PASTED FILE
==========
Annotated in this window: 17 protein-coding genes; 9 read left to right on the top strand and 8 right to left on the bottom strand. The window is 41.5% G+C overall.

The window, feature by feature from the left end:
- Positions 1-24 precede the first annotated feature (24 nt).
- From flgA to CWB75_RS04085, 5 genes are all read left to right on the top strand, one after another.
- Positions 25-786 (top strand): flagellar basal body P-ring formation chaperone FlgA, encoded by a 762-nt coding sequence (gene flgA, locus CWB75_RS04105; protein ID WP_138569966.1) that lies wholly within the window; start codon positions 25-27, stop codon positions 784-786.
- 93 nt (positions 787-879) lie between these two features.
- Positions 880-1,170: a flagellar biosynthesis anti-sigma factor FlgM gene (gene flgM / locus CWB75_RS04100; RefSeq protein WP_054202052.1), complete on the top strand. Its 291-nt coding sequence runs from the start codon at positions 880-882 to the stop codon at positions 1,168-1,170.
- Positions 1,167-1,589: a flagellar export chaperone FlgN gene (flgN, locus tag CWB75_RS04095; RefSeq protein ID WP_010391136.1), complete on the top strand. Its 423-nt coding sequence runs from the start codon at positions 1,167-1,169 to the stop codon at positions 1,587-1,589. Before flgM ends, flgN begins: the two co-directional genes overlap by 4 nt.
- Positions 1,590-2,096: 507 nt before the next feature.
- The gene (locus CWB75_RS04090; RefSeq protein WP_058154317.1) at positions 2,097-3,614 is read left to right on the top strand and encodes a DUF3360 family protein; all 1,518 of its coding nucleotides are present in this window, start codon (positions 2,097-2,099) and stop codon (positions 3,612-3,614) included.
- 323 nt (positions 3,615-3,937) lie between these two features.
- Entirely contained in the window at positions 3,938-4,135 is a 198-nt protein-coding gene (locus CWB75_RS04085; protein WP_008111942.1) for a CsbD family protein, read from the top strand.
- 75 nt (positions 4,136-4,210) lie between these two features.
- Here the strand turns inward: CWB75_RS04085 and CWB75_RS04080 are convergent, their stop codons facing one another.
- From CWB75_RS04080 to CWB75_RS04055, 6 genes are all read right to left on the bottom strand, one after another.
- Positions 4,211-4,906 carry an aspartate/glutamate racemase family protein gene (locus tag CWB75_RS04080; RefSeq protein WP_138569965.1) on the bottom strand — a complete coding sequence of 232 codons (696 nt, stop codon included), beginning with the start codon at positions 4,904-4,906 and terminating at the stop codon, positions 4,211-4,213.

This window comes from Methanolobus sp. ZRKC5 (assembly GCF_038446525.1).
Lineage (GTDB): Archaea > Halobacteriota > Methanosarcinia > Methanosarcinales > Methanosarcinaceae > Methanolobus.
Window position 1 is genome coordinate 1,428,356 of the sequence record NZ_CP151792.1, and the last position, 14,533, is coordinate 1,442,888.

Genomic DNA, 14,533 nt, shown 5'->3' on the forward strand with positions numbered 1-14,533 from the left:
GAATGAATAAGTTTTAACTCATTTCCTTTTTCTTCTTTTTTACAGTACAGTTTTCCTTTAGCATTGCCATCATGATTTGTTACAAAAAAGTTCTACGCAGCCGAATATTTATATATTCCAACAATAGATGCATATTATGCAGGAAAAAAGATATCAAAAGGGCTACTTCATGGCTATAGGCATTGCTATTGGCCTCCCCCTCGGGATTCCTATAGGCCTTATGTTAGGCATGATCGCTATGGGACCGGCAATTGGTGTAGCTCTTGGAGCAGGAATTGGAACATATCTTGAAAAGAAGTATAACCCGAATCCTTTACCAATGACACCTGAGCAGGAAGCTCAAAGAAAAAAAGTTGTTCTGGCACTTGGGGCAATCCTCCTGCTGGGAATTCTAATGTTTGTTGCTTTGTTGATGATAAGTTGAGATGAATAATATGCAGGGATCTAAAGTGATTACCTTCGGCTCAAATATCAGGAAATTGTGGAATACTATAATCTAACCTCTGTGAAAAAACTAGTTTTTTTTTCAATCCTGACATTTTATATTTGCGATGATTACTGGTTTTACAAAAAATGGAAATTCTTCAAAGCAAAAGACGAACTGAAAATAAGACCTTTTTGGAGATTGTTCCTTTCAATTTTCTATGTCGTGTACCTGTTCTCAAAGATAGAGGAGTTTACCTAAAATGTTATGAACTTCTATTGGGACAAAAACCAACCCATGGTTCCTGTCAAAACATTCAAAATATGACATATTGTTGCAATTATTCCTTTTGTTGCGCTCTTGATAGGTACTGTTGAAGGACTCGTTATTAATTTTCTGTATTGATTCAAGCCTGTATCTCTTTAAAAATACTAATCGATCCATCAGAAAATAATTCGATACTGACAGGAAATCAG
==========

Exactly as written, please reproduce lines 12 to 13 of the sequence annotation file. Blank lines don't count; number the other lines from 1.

- Entirely contained in the window at positions 3,938-4,135 is a 198-nt protein-coding gene (locus CWB75_RS04085; protein WP_008111942.1) for a CsbD family protein, read from the top strand.
- 75 nt (positions 4,136-4,210) lie between these two features.